On Monday the Veterinary Information Network posted a press release announcing that “dogs fed jerky-style pet treats labeled as made in the United States are turning up with a rare kidney disease” previously associated with jerky made in China.
Since 2007, the FDA has been receiving complaints of illness in pets, predominantly dogs, that ate jerky treats. The phenomenon became commonly understood as a Chinese-chicken-jerky-treat problem because most of the products were chicken-based and made in China. Until recently, virtually all chicken jerky for pets was imported from China.
The announcement was confirmed by a spokesperson for the US Food and Drug Administration (FDA). On March 27th, Siobhan DeLancey of the FDA’s Office of Foods and Veterinary Medicine said that the agency is “aware of complaints related to ‘USA’ made products.” She also said, “We have found some of these products may contain ingredients from outside of the U.S. FDA continues its investigation into these, as well as other, jerky treats potentially linked to illnesses.”
The discovery that chicken jerky treats made in the USA sickened a dog was instigated by Dr. Bonnie Werner, an internal medicine specialist at Animal Emergency Medical Center in Torrance, CA when she treated a 2-year-old Yorkshire terrier. The dog was sick with vomiting and diarrhea for more than a week prior.
Dr. Werner said that tests showed the dog had impaired kidney function and glycosuria — glucose in urine — which are signs that point to acquired Fanconi disease.
Dr. Werner said the dog’s owner was aware of the link between jerky treats and illness but thought that products made in the US were safe. The brand she gave to her 5-pound yorkie was Spot Farms “all-natural chicken strips. Its website says the strips are made from “antibiotic-free chicken raised on family farms in Kentucky.”
In February, the FDA reported that the rate of complaints it received involving jerky treats slowed between May and Sept. 30, raising hopes that the problem might resolve on its own.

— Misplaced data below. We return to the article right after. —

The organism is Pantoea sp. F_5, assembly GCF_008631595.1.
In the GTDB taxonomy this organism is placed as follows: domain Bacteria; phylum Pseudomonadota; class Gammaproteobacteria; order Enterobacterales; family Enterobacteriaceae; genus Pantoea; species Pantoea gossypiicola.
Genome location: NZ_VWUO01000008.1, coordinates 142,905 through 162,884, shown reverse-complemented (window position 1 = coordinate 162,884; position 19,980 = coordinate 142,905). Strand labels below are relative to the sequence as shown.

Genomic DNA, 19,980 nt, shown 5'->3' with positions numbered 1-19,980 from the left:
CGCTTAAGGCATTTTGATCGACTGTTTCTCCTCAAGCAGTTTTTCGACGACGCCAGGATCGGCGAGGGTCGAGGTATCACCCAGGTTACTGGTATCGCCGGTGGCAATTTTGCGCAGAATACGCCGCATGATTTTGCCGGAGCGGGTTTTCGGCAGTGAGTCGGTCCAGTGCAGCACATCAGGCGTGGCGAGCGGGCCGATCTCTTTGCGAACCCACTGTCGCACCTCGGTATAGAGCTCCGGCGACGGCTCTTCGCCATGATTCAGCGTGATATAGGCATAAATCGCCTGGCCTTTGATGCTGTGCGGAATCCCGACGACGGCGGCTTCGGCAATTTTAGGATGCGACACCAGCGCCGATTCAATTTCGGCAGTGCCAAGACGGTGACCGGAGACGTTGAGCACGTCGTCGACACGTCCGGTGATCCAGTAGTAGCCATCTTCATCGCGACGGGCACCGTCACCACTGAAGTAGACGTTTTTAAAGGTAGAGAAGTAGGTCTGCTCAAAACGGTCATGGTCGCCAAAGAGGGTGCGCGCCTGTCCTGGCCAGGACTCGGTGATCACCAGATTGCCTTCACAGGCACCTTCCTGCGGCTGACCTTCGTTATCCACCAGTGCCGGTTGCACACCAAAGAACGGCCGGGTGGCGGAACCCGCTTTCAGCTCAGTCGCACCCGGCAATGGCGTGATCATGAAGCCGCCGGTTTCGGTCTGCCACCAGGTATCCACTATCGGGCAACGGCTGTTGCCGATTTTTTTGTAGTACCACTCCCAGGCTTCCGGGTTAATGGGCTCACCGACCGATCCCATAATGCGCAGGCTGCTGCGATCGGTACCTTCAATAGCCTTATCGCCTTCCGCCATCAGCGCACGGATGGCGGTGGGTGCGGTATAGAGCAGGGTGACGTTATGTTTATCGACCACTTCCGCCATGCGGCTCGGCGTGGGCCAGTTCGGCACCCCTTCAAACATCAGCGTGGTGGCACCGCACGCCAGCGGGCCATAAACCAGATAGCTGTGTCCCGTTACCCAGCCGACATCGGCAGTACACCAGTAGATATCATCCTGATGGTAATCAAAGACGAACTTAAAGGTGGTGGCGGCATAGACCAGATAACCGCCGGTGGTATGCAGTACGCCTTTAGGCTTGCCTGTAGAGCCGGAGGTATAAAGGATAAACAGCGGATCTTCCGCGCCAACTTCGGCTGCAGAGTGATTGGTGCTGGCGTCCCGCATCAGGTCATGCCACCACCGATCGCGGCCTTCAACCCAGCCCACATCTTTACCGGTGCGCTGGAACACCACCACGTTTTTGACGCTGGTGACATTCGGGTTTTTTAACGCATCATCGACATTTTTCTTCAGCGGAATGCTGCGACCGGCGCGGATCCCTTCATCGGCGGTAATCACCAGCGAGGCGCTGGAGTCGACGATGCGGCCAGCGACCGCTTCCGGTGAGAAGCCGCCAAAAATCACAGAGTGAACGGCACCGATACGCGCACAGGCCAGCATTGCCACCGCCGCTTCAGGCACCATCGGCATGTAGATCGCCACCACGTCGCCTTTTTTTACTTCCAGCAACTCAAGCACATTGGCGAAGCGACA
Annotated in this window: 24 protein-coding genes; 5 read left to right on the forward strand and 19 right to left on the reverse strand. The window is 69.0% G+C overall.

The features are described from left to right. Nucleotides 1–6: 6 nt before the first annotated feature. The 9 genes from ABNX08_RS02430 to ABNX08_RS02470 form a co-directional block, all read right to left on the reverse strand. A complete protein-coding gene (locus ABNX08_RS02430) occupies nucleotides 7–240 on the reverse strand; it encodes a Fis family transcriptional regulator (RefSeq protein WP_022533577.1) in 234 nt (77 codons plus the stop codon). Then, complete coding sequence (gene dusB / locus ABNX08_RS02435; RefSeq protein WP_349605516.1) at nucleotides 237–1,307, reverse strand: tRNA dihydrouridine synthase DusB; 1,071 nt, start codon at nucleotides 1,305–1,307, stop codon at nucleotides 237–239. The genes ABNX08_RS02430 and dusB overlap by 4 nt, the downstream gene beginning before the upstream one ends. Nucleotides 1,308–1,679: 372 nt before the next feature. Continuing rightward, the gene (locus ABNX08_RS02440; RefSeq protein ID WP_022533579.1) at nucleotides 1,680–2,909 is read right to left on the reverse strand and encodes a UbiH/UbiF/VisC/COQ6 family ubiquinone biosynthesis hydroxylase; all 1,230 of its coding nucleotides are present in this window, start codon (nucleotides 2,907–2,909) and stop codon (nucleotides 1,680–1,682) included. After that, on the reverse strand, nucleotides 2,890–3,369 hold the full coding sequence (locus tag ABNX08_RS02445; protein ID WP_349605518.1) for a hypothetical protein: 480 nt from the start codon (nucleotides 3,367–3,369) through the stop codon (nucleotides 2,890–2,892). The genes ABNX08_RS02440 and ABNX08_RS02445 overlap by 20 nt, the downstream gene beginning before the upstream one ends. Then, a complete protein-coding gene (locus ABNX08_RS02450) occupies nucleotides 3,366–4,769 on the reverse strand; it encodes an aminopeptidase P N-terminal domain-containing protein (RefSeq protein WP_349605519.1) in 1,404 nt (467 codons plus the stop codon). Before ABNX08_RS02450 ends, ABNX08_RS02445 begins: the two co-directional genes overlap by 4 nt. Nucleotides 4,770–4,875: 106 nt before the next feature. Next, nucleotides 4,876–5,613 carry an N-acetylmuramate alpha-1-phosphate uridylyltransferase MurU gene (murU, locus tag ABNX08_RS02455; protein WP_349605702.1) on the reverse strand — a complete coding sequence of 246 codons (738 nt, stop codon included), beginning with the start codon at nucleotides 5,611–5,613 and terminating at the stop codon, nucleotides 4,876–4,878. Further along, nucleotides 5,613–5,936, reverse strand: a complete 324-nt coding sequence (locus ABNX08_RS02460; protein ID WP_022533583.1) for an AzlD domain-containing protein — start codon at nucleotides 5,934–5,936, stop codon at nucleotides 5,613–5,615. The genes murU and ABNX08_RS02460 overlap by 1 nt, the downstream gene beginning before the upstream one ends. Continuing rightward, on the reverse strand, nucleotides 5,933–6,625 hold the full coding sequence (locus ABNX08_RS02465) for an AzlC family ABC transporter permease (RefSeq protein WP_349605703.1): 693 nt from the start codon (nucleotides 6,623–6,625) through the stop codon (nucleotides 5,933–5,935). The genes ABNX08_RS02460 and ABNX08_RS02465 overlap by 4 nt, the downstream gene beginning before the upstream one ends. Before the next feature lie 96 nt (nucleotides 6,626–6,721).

Dr. Urs Giger, director of the Metabolic Genetics Screening Laboratory at the University of Pennsylvania School of Veterinary Medicine, said his laboratory has diagnosed recent cases of acquired Fanconi disease in dogs that ate treats that ostensibly were not made in China or with ingredients from China.
Asked whether jerky inherently might make some dogs sick, Giger said he thinks not, because he’s seen cases in which dogs ate homemade jerky without becoming ill, then became ill when fed commercially manufactured jerkies.
He speculated that homemade jerkies would be softer in texture than mass-produced treats, which he said likely are subject to any of a variety of processes, possibly including marination or irradiation.
The number of Chinese-made chicken jerky treats on US store shelves has declined significantly in the last year. In January, Petco annouced it no longer had no more chicken treats made in China on its shelves, and PetSmart said it would follow suit by March.
Many people started buying chicken treats made in the US as the number of dogs sickened by Chinese treats began to grow, but if tainted treats made in the US are now making dogs sick too, my advice would be to stop buying any chicken jerky treats and either switch to another kind of treat or make them yourself.
This info graphic from Dr. Jessica Vogelsang at Pawcurious gives a good history the chicken jerky saga.